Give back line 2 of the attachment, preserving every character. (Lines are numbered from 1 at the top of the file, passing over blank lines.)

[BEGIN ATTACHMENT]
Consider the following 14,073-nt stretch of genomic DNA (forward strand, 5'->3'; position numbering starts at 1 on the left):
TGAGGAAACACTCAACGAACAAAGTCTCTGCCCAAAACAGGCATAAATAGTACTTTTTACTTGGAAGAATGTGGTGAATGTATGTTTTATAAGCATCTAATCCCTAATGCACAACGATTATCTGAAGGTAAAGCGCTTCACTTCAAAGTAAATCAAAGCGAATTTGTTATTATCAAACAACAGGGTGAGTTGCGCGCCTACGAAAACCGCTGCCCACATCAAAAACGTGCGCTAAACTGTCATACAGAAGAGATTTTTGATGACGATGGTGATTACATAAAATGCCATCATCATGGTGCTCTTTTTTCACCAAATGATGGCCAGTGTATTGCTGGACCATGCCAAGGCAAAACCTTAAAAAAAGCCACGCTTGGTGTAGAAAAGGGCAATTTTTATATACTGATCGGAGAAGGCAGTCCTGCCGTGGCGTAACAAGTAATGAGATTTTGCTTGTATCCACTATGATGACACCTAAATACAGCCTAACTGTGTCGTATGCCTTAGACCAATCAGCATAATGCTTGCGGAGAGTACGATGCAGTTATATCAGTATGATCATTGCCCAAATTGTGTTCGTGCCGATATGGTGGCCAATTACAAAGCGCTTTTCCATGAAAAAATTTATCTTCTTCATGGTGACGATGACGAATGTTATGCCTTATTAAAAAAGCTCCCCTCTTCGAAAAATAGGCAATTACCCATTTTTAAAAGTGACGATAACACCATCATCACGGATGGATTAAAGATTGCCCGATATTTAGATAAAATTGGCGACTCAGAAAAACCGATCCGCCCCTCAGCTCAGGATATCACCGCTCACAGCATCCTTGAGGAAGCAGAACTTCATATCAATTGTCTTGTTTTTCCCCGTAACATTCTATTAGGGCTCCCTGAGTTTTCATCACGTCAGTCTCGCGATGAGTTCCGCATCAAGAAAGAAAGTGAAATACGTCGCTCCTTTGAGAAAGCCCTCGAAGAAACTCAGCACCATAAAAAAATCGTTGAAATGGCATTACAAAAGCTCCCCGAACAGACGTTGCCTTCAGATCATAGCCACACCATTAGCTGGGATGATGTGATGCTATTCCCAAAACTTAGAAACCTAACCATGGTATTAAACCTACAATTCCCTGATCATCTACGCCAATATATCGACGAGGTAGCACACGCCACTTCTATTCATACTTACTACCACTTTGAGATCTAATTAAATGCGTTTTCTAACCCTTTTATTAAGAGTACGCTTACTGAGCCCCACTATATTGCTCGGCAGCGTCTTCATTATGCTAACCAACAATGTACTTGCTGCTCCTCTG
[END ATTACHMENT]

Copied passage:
TGAGGAAACACTCAACGAACAAAGTCTCTGCCCAAAACAGGCATAAATAGTACTTTTTACTTGGAAGAATGTGGTGAATGTATGTTTTATAAGCATCTAATCCCTAATGCACAACGATTATCTGAAGGTAAAGCGCTTCACTTCAAAGTAAATCAAAGCGAATTTGTTATTATCAAACAACAGGGTGAGTTGCGCGCCTACGAAAACCGCTGCCCACATCAAAAACGTGCGCTAAACTGTCATACAGAAGAGATTTTTGATGACGATGGTGATTACATAAAATGCCATCATCATGGTGCTCTTTTTTCACCAAATGATGGCCAGTGTATTGCTGGACCATGCCAAGGCAAAACCTTAAAAAAAGCCACGCTTGGTGTAGAAAAGGGCAATTTTTATATACTGATCGGAGAAGGCAGTCCTGCCGTGGCGTAACAAGTAATGAGATTTTGCTTGTATCCACTATGATGACACCTAAATACAGCCTAACTGTGTCGTATGCCTTAGACCAATCAGCATAATGCTTGCGGAGAGTACGATGCAGTTATATCAGTATGATCATTGCCCAAATTGTGTTCGTGCCGATATGGTGGCCAATTACAAAGCGCTTTTCCATGAAAAAATTTATCTTCTTCATGGTGACGATGACGAATGTTATGCCTTATTAAAAAAGCTCCCCTCTTCGAAAAATAGGCAATTACCCATTTTTAAAAGTGACGATAACACCATCATCACGGATGGATTAAAGATTGCCCGATATTTAGATAAAATTGGCGACTCAGAAAAACCGATCCGCCCCTCAGCTCAGGATATCACCGCTCACAGCATCCTTGAGGAAGCAGAACTTCATATCAATTGTCTTGTTTTTCCCCGTAACATTCTATTAGGGCTCCCTGAGTTTTCATCACGTCAGTCTCGCGATGAGTTCCGCATCAAGAAAGAAAGTGAAATACGTCGCTCCTTTGAGAAAGCCCTCGAAGAAACTCAGCACCATAAAAAAATCGTTGAAATGGCATTACAAAAGCTCCCCGAACAGACGTTGCCTTCAGATCATAGCCACACCATTAGCTGGGATGATGTGATGCTATTCCCAAAACTTAGAAACCTAACCATGGTATTAAACCTACAATTCCCTGATCATCTACGCCAATATATCGACGAGGTAGCACACGCCACTTCTATTCATACTTACTACCACTTTGAGATCTAATTAAATGCGTTTTCTAACCCTTTTATTAAGAGTACGCTTACTGAGCCCCACTATATTGCTCGGCAGCGTCTTCATTATGCTAACCAACAATGTACTTGCTGCTCCTCTG